How The 'Bikini Body' Came Into Fashion
A History of the Iconic Two Piece Suit
Every summer, across the globe, millions of women prepare their bodies for the display of the tiny little swimsuit known as the bikini. With beaches to hit, pools to swim in, and tans to achieve, the bikini has become summer’s sexualised fashion icon, allowing women to show off their bodies. However, the modern take on this two piece swimming attire actually dates back thousands of years.
The first depiction of women in bikinis dates back to the Diocletian Period (286-305 AD) where artwork was discovered and excavated in Villa Romana del Casale, Sicily. The artwork, a mosaic, depicts ten women in garments that resemble our notion of the modern bikini. The ten women, shown to be exercising and stretching, have been dubbed the “Bikini Girls”.
In a similar style to the modern-day bikini, in Ancient Greek times, two piece garments where worn by women for athletic participation and purposes. They are depicted on urns and in paintings dating back to 1400 BC.
Today’s notion and style of the bikini was invented in 1946 by French car engineer Louis Réard. At the time he was working at his mother's lingerie boutique, when the idea for a "smaller than the smallest swimsuit" came to him when he noticed that women were rolling up their clothes and swimsuits on the beach to get a better tan.
Louis Réard came up with the name ‘Bikini’ after Bikini Atoll in the Pacific, the site of an atomic bomb test. He thought that the excitement from the swimsuit would be as explosive as an atomic bomb. The bikini was a string bikini, with a G-String bottom and consisted of only 30 square inches.
Because of the scandalous nature of the bikini, Louis Réard could not find a 'respectable' model to wear it, so he ended up hiring a nineteen year old nude dancer named Micheline Bernardini, who worked at the Casino de Paris.
The bikini was officially introduced on July 5th 1946 at a public pool in Paris, known as Piscine Molitor. In pictures taken on the day, Micheline is seen holding a small box in which the entire bikini could be packed into.
Although controversal and shocking, the bikini started to gain attention in the fifties thanks to high-profile actresses and models modelling it. By the sixties, the sexual appeal of the bikini had made it to film, with the infamous scene in the 1962 James Bond film 'Dr. No'. In the scene, actress Ursula Andress emerges from the ocean wearing a white bikini. The scene went on to make Ursula's career, as well as being named the top bikini moment in film history by Channel 4. This scene prompted further films and television shows to incorporate the bikini into productions, most notably the 1963 surf movie 'Beach Party', causing the bikini to become a pop-culture success. Magazines also jumped on success of the bikini, with Playboy capitalizing on the sexual appeal by first featuring a bikini on its cover in 1962. Two years later, the Sports Illustrated Swimsuit Issue also featured the bikini. This all lead to a massive increase in global success of the bikini that continued through the 70s and 80s.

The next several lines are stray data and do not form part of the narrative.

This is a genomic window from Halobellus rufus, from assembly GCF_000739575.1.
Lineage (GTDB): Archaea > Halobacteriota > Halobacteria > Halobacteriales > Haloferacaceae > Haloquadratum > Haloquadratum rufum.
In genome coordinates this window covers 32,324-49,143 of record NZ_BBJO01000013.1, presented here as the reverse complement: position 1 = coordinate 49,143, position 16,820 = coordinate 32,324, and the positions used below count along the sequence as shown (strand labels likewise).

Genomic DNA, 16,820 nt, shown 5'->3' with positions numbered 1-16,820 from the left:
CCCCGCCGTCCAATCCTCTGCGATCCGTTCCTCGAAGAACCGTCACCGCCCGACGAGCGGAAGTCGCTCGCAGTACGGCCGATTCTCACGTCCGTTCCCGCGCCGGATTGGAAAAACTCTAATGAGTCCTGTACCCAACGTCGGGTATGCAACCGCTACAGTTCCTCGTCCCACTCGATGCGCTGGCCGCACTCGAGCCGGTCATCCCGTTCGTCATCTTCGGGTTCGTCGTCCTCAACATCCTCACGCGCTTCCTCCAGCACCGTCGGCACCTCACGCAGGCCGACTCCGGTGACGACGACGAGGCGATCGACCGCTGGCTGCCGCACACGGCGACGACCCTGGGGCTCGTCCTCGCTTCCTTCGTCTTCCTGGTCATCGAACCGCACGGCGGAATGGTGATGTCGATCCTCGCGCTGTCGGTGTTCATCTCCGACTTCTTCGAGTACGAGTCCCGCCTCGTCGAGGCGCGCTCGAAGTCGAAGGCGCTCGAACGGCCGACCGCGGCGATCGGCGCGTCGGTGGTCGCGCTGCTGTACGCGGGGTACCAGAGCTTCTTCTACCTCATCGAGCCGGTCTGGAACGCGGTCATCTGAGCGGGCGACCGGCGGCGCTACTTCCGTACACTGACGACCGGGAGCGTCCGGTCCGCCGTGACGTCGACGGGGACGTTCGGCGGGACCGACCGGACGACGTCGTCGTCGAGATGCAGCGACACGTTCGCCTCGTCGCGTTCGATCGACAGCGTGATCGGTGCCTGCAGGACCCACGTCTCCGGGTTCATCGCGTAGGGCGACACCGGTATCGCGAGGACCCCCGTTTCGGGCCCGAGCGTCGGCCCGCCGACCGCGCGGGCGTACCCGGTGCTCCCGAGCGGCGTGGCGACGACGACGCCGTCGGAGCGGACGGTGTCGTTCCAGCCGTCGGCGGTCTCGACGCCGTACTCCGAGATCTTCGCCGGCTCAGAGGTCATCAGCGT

By the end of the century, the bikini had become the most popular beach swimwear across the globe, having been further popularised by celebrities such as Marilyn Monroe, Pamela Anderson, Rachel Welch, Rita Hayworth and Jayne Mansfield. Pin up posters of bikini clad models and celebrities became a common appearance in male bedrooms across the globe, and girls capitalised on the sexualized overtones of the bikini during summer.
By the early 2000s, the bikini business had become a multi-million dollar industry, with spin-off industries in both waxing and tanning. The bikini had also prompted different designs, all adopting the -kini suffix in tribute to the original. These spin-off designs include the tankini, monokini, seekini and mankini.
From its controversial early days, to its ultra-popular fashion statement now, the bikini has become a dominating global icon and success.